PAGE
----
For each purified fraction a 1-2 mg aliquot was dissolved in ethyl acetate (1 ml) and was then commercially analyzed at the National Science and Technology Development Agency (NSTDA, Thailand) using ESI-MS to evaluate the molecular weight and functional group composition.
The SW620 cancer cells or untransformed Hs27 cells (5 × 105 cells/flask/6 ml media) were cultured as above for 24 h and then exposed to the test fraction at the derived antiproliferation/cytotoxic IC50 concentration for 72 h, observing their morphology and cell number every 24 h. The morphology of the SW620 or Hs27 cells treated with each test compound was compared to those treated with only the DMSO solvent as the control. Cells were released by standard trypsin and aspiration, centrifugally washed at 2,000 × g at 15-25°C for 5 min and finally the cell pellet was resuspended in 200 μl of PBS. To this 20 μl of proteinase K (> 600 mAU/ml) was added and total DNA was extracted using a QIAMP mini kit (Qiagen, cat. no. 51304), as per the manufacturer's instructions. The extracted DNA was stored at -20°C until used, with the concentration and purity being evaluated by measuring the absorbance at 260 and 280 nm (A260/280 ratio of 2.0; and an A260 of 1 being equal to 50 μg/ml), and the appearance after electrophoretic resolution through a 1.8% (w/v) agarose-TBE gel, coresolving the samples with λ Hin dIII (1.25 μg) and 100 bp DNA ladder (0.5 μg) as DNA markers. After electrophoresis, the gel was stained with 10 μg/ml of ethidium bromide (EtBr) for 10 min, destained in distilled water for 20 min and the DNA visualized by ultraviolet transillumination.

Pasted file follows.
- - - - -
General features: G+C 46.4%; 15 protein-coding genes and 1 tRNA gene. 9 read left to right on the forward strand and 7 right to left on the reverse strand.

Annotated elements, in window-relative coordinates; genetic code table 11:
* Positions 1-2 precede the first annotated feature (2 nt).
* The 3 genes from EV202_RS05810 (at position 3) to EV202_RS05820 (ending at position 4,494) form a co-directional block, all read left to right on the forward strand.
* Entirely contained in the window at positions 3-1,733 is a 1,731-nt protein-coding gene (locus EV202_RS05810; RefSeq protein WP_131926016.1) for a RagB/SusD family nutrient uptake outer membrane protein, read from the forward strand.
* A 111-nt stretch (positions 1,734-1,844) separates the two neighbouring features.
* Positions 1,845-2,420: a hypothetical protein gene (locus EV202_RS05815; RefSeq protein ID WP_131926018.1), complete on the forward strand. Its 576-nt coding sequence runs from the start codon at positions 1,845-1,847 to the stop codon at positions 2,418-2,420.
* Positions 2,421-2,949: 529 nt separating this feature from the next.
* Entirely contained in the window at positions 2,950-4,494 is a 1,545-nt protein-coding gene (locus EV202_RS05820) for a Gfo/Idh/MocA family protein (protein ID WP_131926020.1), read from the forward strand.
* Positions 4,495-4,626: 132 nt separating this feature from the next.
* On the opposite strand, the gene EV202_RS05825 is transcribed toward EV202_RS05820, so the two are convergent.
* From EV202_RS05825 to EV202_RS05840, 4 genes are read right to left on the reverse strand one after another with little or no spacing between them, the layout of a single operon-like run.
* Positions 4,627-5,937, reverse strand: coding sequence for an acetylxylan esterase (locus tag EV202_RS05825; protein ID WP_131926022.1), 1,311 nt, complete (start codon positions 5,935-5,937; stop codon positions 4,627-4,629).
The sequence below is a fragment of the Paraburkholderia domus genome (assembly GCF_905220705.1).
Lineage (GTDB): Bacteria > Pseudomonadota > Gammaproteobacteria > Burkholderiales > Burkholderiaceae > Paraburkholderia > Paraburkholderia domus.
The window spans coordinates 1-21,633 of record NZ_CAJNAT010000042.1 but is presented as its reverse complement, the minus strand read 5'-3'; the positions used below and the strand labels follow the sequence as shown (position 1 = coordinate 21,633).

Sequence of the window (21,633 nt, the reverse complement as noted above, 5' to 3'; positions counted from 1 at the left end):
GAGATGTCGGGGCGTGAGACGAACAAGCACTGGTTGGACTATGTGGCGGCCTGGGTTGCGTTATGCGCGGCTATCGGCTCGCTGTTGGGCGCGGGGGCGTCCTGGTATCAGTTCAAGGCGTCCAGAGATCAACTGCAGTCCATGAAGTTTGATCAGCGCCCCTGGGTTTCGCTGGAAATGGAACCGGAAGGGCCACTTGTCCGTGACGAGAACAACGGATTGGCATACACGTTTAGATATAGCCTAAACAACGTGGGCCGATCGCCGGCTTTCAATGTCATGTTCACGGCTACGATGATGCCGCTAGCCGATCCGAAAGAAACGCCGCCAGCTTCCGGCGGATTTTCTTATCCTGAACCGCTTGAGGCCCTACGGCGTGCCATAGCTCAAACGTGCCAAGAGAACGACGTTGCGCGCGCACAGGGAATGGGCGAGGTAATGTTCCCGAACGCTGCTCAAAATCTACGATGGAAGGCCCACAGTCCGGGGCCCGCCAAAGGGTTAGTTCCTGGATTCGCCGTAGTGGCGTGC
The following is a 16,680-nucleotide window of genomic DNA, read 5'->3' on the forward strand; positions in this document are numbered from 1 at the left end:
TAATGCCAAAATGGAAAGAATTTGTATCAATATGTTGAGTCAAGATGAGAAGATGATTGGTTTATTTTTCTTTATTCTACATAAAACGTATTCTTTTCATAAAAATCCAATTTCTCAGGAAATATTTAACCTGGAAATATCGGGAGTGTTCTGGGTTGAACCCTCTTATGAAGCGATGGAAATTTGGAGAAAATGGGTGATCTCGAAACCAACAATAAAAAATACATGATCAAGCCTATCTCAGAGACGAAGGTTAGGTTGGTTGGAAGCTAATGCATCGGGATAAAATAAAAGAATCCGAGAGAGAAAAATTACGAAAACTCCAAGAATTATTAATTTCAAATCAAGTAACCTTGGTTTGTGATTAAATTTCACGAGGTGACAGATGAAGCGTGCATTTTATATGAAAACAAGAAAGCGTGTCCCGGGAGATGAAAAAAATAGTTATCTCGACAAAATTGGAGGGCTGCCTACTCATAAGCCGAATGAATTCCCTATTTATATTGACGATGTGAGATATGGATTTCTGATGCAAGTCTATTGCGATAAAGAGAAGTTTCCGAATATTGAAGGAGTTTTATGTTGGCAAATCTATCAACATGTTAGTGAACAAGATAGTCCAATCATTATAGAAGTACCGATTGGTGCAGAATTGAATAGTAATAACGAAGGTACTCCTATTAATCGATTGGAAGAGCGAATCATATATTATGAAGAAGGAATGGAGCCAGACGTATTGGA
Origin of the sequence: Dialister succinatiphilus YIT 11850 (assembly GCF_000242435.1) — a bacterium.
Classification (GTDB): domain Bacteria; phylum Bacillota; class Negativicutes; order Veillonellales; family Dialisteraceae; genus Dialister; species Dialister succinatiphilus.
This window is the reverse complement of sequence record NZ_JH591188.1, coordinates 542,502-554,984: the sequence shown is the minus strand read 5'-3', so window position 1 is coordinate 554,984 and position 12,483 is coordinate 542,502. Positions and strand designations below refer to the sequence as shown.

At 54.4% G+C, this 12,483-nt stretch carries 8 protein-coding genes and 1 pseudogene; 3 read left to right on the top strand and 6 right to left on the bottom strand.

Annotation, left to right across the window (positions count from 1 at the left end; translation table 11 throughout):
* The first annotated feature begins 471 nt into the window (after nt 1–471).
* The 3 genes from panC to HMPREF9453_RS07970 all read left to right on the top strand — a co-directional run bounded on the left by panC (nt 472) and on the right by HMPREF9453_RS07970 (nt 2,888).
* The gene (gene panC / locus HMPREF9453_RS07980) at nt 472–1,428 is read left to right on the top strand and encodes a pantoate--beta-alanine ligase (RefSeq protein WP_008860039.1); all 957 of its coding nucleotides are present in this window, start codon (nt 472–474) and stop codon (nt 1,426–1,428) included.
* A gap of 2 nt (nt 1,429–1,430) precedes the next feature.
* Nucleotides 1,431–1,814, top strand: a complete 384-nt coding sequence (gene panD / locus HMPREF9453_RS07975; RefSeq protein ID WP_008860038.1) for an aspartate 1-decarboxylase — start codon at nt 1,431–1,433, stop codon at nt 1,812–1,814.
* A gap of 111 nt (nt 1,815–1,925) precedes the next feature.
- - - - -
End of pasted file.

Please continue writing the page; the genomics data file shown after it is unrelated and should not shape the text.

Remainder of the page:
Crude extract of propolis from Apis mellifera
The weight and character of crude A.mellifera propolis extracts from Nan, Thailand
% of initial
Dark brown, sticky
Yellow brown, sticky
Weak (> 10 μg/ml)
Effect of CHE, CDE and CME on different cancer cell lines
The in vitro antiproliferative/cytotoxic IC50 values of the CHE, CDE and CME on selected cancer cell lines
48.3 ± 1.6a
52.6 ± 3.7a
500 ± 50b
41.3 ± 3.75a
44.7 ± 0.33a
580 ± 20b
42.5 ± 6.61a
43.8 ± 6.5a
600 ± 50b
45.3 ± 0.33a
46.0 ± 0.57a
555 ± 7.5b
52.4 ± 3.7a
53.5 ± 0.5a
605 ± 39.1b
Antiproliferative/cytotoxic effect of CHE fractions I - V on the different cancer cell lines
The yield and character of the five CHE fractions obtained after quick column chromatography
Yield (% of
Clear yellow oil
3 cell lines
2 cell lines
Dark brown oil
all 5 cell lines
The IC50 values for the in vitro antiproliferation/cytotoxic activity of CHE fractions I - IV on five human cancer cell lines
IC50 values (μg/ml)
29.36 ± 1.36
12.75 ± 0.68
13.69 ± 1.44a
40.16 ± 2.66b
15.21 ± 2.13a
19.94 ± 1.83b
44.56 ± 1.89c
7.37 ± 0.23a
19.37 ± 0.36
22.22 ± 0.69
Of the three positive fractions, fraction V had the highest antiproliferative/cytotoxic activity against each of the five selected cancer cell lines, with IC50 values ranging from 7.37 ± 0.23 μg/ml (SW260) to 29.36 ± 1.36 μg/ml (BT474). Fraction III showed broadly similar antiproliferative/cytotoxic activities, with IC50 values ranging from 13.69 ± 1.44 μg/ml (KATO-III) to 19.94 ± 1.83 μg/ml (SW620). Finally, fraction IV had the lowest antiproliferative/cytotoxic activity of the three positive fractions, and only on two of the five tested cell lines with IC50 values of 40.16 ± 2.66 μg/ml and 44.56 ± 1.89 μg/ml.
In vitro antiproliferative/cytotoxic effect of compounds 1 and 2 on the five different cancer cell lines
The in vitro antiproliferation/cytotoxic activity IC50 values of compounds 1 and 2
Compound 1 (μg/ml)2
Compound 2 (μg/ml/μM)
13.95 ± 0.9
4.41 ± 0.15
9.61 ± 0.33
29.30 ± 1.08
5.78 ± 0.07
12.60 ± 0.15
13.71 ± 1.42
4.03 ± 0.13
8.78 ± 0.28
10.76 ± 0.92
21.53 ± 0.35
5.97 ± 0.15
1.30 ± 0.33
21.35 ± 0.52
5.97 ± 0.15
1.30 ± 0.33